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Dale Stephanos
May 2008
Grand Theft Auto
posted:
One of the most provocative pieces of writing I’ve come across recently was a  New York Times review of the video game Grand Theft Auto IV. It was the first time I’ve been asked to consider a video game as a legitimate work of art, in the same vein as motion pictures or literature.  And here I was, just thinking it was about killing, raping, and all sorts of until now unimagined mayhem.

I’ll say up front that my video game exposure in the last 25 years has been limited to getting my tail kicked by my kids on their Wii, and wondering how the hell to turn a Nintendo DS off so that it would stop…that…music. Still, reading  the Times GTA review made me feel as though the train for pop culture’s future was leaving the station and I hadn’t bought a ticket.

A couple of months ago Chuck Klosterman wrote in Esquire about never having read any of the Harry Potter books and never intending to. What concerned him was the thought that he was willingly letting a generational gap open up between where he stood and those who had read the books. His point was that from here on out, the people who read the books would integrate the ideas and catch phrases into everyday life, and he wouldn’t even know that he wasn’t “getting it”.  He seemed to be at peace with the idea of not being in on whatever joke these kids are playing.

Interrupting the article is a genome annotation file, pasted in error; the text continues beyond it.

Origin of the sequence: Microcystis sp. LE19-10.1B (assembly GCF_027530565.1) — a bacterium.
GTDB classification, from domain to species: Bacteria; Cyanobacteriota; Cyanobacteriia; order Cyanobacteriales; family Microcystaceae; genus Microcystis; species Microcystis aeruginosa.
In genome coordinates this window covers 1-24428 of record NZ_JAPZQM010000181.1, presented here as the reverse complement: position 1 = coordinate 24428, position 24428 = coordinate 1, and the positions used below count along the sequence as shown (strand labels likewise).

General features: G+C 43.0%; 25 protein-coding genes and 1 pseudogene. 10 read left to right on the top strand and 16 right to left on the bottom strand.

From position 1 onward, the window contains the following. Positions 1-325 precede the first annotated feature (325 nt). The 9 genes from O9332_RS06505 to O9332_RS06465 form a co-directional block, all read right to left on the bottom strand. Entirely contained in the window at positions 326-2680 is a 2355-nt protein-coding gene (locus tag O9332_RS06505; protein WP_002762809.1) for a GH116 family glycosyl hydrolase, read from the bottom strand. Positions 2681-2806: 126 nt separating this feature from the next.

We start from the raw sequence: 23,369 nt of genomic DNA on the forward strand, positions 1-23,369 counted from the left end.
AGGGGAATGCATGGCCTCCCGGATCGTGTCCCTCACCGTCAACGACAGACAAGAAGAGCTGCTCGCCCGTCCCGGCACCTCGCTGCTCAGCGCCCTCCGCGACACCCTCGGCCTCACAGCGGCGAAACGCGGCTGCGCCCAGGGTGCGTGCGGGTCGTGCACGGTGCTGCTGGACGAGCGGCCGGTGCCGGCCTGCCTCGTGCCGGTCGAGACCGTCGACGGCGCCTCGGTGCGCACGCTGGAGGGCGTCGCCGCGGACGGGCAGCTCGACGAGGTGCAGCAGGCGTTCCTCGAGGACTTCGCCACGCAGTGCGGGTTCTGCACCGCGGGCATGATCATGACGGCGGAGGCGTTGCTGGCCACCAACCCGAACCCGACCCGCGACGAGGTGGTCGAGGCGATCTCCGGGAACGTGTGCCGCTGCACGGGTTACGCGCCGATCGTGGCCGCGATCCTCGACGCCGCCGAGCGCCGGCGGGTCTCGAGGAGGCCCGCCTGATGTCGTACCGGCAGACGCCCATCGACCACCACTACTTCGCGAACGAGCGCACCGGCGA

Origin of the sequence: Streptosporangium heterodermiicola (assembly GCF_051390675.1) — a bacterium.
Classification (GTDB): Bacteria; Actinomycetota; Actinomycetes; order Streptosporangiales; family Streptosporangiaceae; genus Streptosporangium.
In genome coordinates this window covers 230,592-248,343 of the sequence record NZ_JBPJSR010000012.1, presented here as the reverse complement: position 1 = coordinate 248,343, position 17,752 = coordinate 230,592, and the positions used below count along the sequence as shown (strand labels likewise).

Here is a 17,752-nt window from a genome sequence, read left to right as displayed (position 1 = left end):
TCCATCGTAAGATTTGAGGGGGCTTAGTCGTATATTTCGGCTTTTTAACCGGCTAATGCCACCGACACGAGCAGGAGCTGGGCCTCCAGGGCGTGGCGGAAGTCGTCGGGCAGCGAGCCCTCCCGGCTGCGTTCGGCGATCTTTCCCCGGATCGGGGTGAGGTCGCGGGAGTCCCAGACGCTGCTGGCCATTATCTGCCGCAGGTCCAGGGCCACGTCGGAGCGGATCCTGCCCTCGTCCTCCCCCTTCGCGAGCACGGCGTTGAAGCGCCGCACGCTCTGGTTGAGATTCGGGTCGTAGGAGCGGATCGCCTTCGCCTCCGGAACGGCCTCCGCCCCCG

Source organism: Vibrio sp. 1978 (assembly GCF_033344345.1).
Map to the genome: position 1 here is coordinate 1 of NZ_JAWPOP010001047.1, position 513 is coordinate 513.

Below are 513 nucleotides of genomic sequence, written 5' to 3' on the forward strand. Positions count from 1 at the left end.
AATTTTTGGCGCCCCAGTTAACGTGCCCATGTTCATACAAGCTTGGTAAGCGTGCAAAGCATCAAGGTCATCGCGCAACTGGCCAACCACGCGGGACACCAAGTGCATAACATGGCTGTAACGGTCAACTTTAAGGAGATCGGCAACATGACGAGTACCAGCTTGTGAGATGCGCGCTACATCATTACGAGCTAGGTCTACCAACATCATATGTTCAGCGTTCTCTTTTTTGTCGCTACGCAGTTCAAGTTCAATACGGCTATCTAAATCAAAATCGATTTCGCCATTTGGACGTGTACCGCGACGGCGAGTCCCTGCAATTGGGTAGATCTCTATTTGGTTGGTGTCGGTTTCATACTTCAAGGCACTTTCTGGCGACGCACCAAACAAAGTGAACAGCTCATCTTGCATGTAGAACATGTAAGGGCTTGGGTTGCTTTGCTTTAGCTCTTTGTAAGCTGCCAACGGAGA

I feel the same with video games. To me, it’s just a bunch of noise, killing, and bad behavior. But when you look at the numbers – Grand Theft Auto IV has claimed two entertainment industry sales records, posting the best ever single-day and seven-day sales totals for a computer game. Last year’s Halo 3 sold $300 Million it’s first week. That makes your typical Hollywood blockbuster opening look like peanuts.

But is it or can it be art? I don’t even know what art is most of the time, so yeah, sure, it’s art. What I do know is that this is a huge industry that is only going to grow in the years to come. If I were a young artist getting out of school and blinking in the harsh bright daylight of the professional world, I’d seriously consider the possibility of killing, carjacking, and drugging my way to a career.
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Stephanos is teaching at TutorMill, an online mentoring site for students of illustration!